property investment, real estate investment, home equity
What you need to know about home equity https://www.chase.com/content/dam/chasecom/en/newsroom/images/primary/121318-anatomy-home-equity_hero.png/_jcr_content/renditions/cq5dam.web.844.475.png https://www.chase.com What you need to know about home equity
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Your Money

Understand Your Finances, Manage Credit & Debt

What you need to know about home equity

How to make your property investment work harder for you

This story is part of "The Anatomy of..."—a series that demystifies seemingly complex financial concepts and terms. It is presented by Chase Home Lending.

Ready. Set. Renovate.

Real estate holds a unique place among financial investments. Unlike a rental space, with property you own, you can totally make it your own—with a return on investment. Property can provide some financial security and freedom, as well as disposable income. And the truth is that home equity can help cover a variety of expenses.

Equity isn't just a source of money—it's also an important tool for understanding a home's investment value and the best ways to enhance it.

Here are some key things to know about calculating, using and increasing your home's equity:

1. How to calculate your home equity

Home equity is the current value of a property, minus any loans against it. Many websites can provide an approximate value of a property. But their estimates are usually based on available market data, and are not tailored to a specific property. Robin Thomas, a Chase Home Lending advisor, recommends getting a professional evaluation, for accuracy. "The best way to know the actual market value of a home is to complete an appraisal during the loan process," Thomas says.

Appraisers use the information they gather about a home to identify similar properties in the area that have recently sold. Based on this, they can estimate the market value of a property, with adjustments made for differing features. Once a homeowner has received an appraisal, calculating equity is simply a matter of deducting the value of any loans outstanding on the property.

2. Understanding your home's performance

Just like a stock portfolio, real estate "performs," going up or down in value depending on the market, how it's maintained, and other factors. Knowing how much equity a property has, a homeowner can calculate their overall financial position, and plan their debt repayments, savings and investments accordingly.

As Thomas explains, understanding a home's value can also open you up to new financial opportunities. "The equity in your home can be used for debt consolidation, home improvements and more," she says, adding: "Knowing your home equity helps you understand your options."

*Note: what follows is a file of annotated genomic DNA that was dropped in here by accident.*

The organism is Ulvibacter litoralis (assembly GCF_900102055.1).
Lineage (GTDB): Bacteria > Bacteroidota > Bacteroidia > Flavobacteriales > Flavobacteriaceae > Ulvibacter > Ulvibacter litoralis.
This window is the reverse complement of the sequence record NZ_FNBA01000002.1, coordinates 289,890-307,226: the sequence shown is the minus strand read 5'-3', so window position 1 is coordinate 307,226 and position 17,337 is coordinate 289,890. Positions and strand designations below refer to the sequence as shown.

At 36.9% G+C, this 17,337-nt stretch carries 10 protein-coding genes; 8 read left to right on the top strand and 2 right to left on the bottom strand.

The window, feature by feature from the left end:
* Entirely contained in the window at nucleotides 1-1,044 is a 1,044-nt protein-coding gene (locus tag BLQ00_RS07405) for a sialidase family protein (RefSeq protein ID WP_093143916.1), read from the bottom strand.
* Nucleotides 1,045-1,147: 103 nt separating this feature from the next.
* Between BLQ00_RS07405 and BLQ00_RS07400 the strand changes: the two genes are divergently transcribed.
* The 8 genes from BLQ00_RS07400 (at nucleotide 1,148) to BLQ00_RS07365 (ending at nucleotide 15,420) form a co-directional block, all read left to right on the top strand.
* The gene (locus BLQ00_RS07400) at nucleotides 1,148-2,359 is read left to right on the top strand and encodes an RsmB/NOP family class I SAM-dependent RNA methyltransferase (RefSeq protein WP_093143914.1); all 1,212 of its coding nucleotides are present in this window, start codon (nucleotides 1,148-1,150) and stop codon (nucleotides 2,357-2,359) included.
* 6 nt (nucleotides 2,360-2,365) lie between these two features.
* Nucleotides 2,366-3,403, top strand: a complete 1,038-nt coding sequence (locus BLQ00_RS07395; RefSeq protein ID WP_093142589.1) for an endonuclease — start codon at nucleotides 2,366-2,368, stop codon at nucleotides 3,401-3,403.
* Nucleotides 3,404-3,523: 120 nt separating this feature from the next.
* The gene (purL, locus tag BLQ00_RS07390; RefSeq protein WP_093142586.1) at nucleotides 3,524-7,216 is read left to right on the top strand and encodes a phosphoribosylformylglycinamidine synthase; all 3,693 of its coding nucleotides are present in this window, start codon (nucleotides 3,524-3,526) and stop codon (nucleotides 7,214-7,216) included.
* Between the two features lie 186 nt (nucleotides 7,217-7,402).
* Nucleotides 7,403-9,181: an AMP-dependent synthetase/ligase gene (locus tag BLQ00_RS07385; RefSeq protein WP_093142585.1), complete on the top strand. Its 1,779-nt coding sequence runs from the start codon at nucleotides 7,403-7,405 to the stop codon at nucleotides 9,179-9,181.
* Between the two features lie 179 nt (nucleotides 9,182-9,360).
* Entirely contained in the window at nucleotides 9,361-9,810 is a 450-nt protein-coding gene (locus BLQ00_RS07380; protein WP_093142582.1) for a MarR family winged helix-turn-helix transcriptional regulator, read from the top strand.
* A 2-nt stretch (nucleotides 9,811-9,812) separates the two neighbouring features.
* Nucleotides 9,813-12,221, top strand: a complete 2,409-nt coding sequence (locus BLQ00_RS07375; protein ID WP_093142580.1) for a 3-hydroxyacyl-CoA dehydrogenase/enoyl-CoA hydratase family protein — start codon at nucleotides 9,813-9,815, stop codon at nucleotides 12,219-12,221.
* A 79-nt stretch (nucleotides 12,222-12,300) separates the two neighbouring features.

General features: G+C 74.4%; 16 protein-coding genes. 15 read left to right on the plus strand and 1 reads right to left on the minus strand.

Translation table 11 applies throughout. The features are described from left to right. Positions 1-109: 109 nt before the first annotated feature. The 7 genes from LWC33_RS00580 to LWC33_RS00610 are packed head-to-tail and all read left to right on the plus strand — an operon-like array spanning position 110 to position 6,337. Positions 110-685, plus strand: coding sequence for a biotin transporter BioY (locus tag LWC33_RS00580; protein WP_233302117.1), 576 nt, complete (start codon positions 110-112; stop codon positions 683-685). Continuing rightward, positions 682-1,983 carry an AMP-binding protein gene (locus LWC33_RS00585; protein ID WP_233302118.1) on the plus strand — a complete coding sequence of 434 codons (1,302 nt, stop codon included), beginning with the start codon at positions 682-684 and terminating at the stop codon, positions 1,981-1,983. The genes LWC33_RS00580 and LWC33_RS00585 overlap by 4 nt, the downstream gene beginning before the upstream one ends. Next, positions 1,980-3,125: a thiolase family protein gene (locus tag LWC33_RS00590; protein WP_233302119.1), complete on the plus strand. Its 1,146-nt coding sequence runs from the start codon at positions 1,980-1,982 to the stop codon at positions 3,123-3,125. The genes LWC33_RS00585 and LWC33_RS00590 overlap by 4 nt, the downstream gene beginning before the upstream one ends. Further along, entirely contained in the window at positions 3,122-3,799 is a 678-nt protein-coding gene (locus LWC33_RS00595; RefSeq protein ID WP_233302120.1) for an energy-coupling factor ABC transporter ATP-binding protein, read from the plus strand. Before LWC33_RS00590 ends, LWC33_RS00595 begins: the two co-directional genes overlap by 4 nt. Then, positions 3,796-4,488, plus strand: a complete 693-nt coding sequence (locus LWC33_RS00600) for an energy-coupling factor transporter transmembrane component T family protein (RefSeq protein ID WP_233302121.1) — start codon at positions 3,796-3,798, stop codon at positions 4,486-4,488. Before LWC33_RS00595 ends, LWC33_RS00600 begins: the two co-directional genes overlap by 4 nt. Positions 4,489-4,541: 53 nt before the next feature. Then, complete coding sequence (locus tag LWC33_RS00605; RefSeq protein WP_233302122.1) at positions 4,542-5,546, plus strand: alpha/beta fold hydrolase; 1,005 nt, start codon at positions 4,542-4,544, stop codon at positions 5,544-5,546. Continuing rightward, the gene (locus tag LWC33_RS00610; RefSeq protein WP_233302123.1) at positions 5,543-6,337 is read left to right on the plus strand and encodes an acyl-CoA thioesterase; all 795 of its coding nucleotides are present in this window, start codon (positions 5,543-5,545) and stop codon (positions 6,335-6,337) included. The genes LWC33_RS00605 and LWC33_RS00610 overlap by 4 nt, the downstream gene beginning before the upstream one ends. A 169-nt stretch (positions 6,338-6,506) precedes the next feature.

3. Maximizing your equity

Once a homeowner understands the value of their property and its changing equity, they can then improve its performance in two different ways. The first is by reducing the amount of money they owe on the property.

"You can make bi-weekly payments or pay a small additional amount each month towards the principal," Thomas explains. "You can also look at a shorter term for your loan, which helps build equity more quickly."

The other way is to improve the value of the property itself. Improvements on a home can increase its resale value, making it a more valuable investment. However, it's important to avoid over-improvement: excessive renovations can have diminishing returns, and may not pay off when it comes time for resale. A useful rule of thumb is not to spend more than ten percent of the total value of a property on improvements.

4. Putting it to use

There are many homeowners who can use home equity to improve their financial well-being, from consolidating high interest loans at a lower rate to investing in a second property. A qualified financial advisor help identify the most suitable options available.

When it comes to home equity, planning ahead can also pay off: anticipating likely expenses down the road can help you plan for the best way to use your home equity. "Take account of life events that will need additional cash, such as education costs, home improvements, or a wedding," suggests Thomas. "Leveraging the equity in your home can be a great way to handle these expenses."

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